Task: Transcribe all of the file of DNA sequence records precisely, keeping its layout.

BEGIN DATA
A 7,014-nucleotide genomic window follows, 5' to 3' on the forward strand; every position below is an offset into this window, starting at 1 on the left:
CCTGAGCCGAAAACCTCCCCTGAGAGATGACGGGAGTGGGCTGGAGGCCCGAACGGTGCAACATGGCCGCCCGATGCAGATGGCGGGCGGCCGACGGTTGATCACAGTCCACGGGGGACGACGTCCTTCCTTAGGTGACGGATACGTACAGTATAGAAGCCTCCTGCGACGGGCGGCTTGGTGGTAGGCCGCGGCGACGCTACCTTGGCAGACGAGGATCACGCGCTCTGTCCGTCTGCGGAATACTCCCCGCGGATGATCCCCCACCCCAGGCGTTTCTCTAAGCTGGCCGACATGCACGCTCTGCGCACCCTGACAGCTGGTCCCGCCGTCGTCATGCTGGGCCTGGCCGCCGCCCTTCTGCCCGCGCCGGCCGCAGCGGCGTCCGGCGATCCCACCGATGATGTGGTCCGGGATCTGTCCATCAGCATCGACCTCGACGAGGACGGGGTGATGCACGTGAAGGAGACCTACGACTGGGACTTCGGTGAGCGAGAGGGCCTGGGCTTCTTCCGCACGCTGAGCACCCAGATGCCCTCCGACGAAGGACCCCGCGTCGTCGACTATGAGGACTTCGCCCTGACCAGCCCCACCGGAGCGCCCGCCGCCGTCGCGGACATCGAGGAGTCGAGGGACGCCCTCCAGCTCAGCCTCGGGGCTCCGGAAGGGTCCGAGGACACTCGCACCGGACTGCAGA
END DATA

A 7,014-nucleotide genomic window follows, 5' to 3' on the forward strand; every position below is an offset into this window, starting at 1 on the left:
CCTGAGCCGAAAACCTCCCCTGAGAGATGACGGGAGTGGGCTGGAGGCCCGAACGGTGCAACATGGCCGCCCGATGCAGATGGCGGGCGGCCGACGGTTGATCACAGTCCACGGGGGACGACGTCCTTCCTTAGGTGACGGATACGTACAGTATAGAAGCCTCCTGCGACGGGCGGCTTGGTGGTAGGCCGCGGCGACGCTACCTTGGCAGACGAGGATCACGCGCTCTGTCCGTCTGCGGAATACTCCCCGCGGATGATCCCCCACCCCAGGCGTTTCTCTAAGCTGGCCGACATGCACGCTCTGCGCACCCTGACAGCTGGTCCCGCCGTCGTCATGCTGGGCCTGGCCGCCGCCCTTCTGCCCGCGCCGGCCGCAGCGGCGTCCGGCGATCCCACCGATGATGTGGTCCGGGATCTGTCCATCAGCATCGACCTCGACGAGGACGGGGTGATGCACGTGAAGGAGACCTACGACTGGGACTTCGGTGAGCGAGAGGGCCTGGGCTTCTTCCGCACGCTGAGCACCCAGATGCCCTCCGACGAAGGACCCCGCGTCGTCGACTATGAGGACTTCGCCCTGACCAGCCCCACCGGAGCGCCCGCCGCCGTCGCGGACATCGAGGAGTCGAGGGACGCCCTCCAGCTCAGCCTCGGGGCTCCGGAAGGGTCCGAGGACACTCGCACCGGACTGCAGA